A. 1 B. 3 C. 6 D. 7 E. 9
please give detailed explanation.
OA is D (7). There is something I don´t understand with this kind of exercise. When I resolve this in excel or in the calculator, the result is: 7,6256E+12 Which means \(7,6256*10^12 = 7.625.600.000.000\) Then, the last digit is not 7 but zero. I think there is something wrong in my logic / understanding
_________________
Encourage cooperation! If this post was very useful, kudos are welcome "It is our attitude at the beginning of a difficult task which, more than anything else, will affect It's successful outcome" William James



Math Expert
Joined: 02 Sep 2009
Posts: 39589

Re: What is the last digit 3^{3^3} ? A. 1 B. 3 C. 6 D. 7 E. 9 [#permalink]
Show Tags
23 Jul 2013, 13:09
Maxirosario2012 wrote: elmagnifico wrote: What is the last digit \(3^{3^3}\) ?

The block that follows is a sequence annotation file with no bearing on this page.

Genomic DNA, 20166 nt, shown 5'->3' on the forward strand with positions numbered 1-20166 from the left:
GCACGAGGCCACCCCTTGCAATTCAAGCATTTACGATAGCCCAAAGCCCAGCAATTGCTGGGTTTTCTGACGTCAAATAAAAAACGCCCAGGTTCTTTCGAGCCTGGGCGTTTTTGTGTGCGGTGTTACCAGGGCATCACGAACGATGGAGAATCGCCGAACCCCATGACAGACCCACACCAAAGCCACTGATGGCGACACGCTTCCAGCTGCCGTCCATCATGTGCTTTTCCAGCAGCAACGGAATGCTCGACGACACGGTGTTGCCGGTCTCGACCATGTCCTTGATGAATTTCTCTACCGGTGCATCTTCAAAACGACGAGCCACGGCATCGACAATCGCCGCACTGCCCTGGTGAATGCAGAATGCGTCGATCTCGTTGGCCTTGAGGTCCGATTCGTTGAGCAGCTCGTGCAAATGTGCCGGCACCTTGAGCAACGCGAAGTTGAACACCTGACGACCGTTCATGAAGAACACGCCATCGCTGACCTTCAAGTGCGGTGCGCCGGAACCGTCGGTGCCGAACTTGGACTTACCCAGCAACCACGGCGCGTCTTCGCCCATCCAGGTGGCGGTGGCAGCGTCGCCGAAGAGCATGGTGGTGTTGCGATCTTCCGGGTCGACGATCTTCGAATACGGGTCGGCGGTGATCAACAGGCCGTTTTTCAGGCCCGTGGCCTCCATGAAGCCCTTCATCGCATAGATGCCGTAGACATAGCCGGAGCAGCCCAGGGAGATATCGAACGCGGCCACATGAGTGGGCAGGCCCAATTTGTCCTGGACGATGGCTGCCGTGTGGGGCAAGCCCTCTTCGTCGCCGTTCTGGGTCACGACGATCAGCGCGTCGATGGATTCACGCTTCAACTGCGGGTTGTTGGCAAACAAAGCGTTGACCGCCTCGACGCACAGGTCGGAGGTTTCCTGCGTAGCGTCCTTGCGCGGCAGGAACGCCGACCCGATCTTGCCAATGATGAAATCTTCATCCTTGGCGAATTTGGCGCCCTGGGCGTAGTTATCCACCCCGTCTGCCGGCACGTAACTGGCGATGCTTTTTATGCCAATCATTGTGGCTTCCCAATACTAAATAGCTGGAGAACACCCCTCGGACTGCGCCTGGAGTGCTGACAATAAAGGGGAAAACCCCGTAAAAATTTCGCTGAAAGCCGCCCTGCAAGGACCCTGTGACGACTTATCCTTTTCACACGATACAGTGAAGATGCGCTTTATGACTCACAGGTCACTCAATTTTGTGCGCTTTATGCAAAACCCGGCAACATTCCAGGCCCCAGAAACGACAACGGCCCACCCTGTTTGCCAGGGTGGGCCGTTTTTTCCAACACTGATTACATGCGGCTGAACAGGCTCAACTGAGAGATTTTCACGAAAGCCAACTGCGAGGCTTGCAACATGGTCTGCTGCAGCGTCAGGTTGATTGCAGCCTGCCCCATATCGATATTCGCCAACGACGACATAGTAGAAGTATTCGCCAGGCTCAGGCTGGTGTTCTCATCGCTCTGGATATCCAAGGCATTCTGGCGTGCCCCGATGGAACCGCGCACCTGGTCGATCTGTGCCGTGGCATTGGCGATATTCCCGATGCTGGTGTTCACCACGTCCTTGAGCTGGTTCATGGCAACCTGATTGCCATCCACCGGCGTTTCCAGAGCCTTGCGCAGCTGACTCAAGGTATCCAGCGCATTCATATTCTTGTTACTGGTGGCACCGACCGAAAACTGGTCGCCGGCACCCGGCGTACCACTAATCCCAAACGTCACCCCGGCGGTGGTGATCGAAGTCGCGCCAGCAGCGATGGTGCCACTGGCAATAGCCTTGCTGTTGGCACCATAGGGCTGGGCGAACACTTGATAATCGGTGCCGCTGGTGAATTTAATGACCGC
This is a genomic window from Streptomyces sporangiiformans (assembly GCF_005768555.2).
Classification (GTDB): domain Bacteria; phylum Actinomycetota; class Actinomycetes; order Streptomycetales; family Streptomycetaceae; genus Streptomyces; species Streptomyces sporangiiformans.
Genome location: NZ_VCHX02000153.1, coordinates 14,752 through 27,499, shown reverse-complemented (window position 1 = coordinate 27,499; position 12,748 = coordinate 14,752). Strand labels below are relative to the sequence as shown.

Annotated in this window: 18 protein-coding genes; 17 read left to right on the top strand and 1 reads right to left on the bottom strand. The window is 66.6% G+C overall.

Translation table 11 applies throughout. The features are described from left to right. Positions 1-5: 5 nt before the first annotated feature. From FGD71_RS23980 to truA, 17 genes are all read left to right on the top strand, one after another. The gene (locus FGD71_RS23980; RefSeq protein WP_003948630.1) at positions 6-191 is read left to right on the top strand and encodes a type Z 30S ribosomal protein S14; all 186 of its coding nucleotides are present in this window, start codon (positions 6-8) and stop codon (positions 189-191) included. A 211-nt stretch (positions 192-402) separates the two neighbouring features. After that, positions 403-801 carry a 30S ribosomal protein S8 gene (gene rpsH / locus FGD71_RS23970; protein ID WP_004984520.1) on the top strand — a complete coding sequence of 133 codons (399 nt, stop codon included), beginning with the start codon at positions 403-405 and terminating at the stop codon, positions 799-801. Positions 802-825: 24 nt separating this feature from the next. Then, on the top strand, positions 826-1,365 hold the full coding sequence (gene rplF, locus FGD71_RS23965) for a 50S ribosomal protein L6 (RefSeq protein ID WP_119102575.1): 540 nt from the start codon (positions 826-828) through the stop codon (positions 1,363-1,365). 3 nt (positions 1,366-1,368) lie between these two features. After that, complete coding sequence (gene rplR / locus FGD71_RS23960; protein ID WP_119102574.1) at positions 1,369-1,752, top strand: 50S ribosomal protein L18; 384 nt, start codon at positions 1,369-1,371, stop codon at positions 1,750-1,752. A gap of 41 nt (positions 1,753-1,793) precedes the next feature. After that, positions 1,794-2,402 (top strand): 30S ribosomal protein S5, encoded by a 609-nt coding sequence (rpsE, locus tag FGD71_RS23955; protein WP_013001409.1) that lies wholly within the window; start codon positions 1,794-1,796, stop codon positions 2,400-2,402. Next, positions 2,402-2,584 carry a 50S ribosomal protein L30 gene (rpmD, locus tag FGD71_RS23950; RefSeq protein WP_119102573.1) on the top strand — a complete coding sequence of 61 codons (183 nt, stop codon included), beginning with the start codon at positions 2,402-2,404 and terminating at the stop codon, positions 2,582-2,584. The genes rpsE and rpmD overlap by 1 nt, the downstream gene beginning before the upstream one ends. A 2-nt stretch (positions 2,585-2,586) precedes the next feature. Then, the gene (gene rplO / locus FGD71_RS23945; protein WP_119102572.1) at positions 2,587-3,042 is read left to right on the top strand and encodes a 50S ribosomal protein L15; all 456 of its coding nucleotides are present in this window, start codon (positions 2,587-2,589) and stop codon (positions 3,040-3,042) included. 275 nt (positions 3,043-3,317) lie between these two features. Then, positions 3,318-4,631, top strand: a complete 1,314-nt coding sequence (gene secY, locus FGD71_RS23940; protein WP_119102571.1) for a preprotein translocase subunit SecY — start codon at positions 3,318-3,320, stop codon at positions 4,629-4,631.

A. 1 B. 3 C. 6 D. 7 E. 9
please give detailed explanation.
OA is D (7). There is something I don´t understand with this kind of exercise. When I resolve this in excel or in the calculator, the result is: 7,6256E+12 Which means \(7,6256*10^12 = 7.625.600.000.000\) Then, the last digit is not 7 but zero. I think there is something wrong in my logic / understanding How can the last digit of \(3^{3^3}\) be zero? Excel rounds big numbers. Exact result is 7,625,597,484,987. Complete solutions. What is the last digit of \(3^{3^3}\)?(A) 1 (B) 3 (C) 6 (D) 7 (E) 9 If exponentiation is indicated by stacked symbols, the rule is to work from the top down, thus: \(a^m^n=a^{(m^n)}\) and not \((a^m)^n\), which on the other hand equals to \(a^{mn}\). So: \((a^m)^n=a^{mn}\); \(a^m^n=a^{(m^n)}\) and not \((a^m)^n\). According to above:\(3^{3^3}=3^{(3^3)}=3^{27}\) Cyclicity of 3 in positive integer power is four (the last digit of 3 in positive integer power repeats in the following patter {3971}{3971}...) > the units digit of \(3^{27}\) is the same as for 3^3 (27=4*6+3) > 7. Answer: D (7). OPNE DISCUSSION OF THIS QUESTION IS HERE: m2573474.html